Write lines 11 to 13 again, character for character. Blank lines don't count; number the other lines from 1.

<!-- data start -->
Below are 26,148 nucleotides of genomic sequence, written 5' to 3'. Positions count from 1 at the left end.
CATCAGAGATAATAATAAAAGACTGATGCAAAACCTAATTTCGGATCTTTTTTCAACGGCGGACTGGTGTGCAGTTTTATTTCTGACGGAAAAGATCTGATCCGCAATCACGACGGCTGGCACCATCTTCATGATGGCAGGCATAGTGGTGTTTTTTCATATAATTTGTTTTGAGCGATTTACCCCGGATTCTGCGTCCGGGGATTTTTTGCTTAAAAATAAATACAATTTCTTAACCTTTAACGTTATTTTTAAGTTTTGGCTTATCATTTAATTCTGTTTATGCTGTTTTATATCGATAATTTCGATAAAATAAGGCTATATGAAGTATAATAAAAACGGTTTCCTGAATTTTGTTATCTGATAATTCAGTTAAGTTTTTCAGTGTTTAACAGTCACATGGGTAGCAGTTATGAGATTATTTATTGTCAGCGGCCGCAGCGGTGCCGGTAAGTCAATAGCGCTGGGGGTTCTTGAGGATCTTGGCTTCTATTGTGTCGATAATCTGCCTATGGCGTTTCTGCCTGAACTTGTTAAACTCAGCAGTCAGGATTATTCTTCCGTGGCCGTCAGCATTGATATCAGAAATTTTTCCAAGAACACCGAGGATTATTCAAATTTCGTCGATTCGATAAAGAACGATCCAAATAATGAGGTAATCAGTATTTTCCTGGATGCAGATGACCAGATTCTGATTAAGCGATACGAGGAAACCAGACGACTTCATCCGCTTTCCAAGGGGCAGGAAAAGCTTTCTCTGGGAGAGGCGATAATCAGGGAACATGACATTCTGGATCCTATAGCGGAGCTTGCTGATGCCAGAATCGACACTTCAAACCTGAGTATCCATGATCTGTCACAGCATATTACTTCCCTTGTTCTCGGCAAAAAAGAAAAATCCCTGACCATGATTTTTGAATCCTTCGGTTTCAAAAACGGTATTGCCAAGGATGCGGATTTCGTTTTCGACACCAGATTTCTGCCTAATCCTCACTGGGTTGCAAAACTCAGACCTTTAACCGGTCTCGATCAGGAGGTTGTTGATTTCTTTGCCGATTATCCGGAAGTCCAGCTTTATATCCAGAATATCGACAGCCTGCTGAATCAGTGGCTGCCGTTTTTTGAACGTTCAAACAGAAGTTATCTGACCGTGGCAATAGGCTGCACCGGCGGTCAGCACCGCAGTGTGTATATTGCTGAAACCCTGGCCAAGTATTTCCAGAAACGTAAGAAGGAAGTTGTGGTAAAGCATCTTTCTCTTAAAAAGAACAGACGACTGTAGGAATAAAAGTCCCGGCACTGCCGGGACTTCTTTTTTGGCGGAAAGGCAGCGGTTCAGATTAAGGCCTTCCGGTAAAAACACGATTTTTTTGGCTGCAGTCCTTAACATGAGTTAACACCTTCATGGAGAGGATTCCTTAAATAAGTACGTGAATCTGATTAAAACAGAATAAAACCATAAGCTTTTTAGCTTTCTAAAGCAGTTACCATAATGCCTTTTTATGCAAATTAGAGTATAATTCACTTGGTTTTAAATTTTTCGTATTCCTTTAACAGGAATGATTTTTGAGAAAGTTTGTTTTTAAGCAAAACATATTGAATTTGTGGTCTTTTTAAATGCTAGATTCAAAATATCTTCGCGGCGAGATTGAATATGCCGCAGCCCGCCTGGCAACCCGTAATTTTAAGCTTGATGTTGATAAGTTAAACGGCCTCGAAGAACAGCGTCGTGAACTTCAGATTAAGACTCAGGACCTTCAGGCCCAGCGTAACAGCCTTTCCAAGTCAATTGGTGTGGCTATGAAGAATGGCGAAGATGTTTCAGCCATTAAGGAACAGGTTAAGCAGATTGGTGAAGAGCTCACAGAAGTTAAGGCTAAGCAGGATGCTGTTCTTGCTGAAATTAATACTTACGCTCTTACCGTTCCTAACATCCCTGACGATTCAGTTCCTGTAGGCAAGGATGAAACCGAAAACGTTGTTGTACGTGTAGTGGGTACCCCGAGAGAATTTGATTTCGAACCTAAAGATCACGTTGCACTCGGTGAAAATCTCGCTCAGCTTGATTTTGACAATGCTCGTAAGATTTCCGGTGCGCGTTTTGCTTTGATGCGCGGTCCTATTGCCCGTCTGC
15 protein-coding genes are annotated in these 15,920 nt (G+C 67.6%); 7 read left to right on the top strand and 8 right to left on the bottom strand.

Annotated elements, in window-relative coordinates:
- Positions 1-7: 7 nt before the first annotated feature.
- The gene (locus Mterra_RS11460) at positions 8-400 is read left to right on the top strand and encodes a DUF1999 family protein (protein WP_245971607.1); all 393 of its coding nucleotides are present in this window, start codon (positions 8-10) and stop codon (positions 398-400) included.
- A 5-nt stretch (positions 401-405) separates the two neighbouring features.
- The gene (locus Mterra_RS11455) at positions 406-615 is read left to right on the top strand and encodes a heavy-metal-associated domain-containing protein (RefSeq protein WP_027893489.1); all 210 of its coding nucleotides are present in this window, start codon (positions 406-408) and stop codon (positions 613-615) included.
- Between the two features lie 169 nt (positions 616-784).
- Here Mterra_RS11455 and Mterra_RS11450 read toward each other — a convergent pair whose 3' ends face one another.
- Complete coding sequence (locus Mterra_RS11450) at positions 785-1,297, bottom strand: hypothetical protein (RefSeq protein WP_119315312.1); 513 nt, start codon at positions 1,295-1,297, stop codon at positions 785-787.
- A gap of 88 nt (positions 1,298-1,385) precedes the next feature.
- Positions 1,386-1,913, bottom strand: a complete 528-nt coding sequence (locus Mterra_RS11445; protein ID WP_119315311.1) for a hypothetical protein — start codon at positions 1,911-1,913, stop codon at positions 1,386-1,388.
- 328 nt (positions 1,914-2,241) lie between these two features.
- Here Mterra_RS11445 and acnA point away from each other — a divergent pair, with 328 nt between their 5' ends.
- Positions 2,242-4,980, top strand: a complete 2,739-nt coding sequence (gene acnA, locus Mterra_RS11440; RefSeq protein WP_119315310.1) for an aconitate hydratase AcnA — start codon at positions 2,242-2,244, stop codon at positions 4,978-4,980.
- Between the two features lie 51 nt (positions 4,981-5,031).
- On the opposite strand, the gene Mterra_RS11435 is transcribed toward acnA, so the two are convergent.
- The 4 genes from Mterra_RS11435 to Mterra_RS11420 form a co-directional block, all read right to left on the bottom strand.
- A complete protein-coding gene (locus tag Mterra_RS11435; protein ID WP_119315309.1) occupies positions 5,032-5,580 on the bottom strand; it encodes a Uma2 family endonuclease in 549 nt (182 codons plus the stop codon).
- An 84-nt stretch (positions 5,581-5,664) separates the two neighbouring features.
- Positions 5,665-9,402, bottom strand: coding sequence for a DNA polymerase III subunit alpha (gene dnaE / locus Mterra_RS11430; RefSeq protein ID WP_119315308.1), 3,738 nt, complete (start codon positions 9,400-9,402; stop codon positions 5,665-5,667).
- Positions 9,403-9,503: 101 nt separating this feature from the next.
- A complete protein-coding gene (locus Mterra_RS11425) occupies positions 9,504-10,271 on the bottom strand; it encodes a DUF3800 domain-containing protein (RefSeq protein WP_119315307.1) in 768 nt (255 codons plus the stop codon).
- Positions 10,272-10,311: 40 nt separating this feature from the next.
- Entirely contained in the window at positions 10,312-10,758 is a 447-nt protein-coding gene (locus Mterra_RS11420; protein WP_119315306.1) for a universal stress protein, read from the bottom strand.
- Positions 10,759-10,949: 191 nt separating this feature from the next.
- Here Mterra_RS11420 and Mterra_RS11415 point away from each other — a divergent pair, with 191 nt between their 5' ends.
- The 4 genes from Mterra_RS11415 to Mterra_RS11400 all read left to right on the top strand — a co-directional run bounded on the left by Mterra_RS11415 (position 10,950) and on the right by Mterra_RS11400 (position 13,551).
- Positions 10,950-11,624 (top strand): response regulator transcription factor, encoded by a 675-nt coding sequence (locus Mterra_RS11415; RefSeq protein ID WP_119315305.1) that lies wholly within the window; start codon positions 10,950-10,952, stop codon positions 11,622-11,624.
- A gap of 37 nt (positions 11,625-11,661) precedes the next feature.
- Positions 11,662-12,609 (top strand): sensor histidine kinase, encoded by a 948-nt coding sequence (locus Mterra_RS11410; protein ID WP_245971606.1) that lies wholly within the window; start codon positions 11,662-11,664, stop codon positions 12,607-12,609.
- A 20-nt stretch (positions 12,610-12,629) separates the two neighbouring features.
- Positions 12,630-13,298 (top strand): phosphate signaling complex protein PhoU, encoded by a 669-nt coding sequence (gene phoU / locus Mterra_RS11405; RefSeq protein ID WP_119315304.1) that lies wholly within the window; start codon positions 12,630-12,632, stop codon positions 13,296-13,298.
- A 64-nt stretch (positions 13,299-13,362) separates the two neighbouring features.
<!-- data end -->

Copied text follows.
- Complete coding sequence (locus Mterra_RS11450) at positions 785-1,297, bottom strand: hypothetical protein (RefSeq protein WP_119315312.1); 513 nt, start codon at positions 1,295-1,297, stop codon at positions 785-787.
- A gap of 88 nt (positions 1,298-1,385) precedes the next feature.
- Positions 1,386-1,913, bottom strand: a complete 528-nt coding sequence (locus Mterra_RS11445; protein ID WP_119315311.1) for a hypothetical protein — start codon at positions 1,911-1,913, stop codon at positions 1,386-1,388.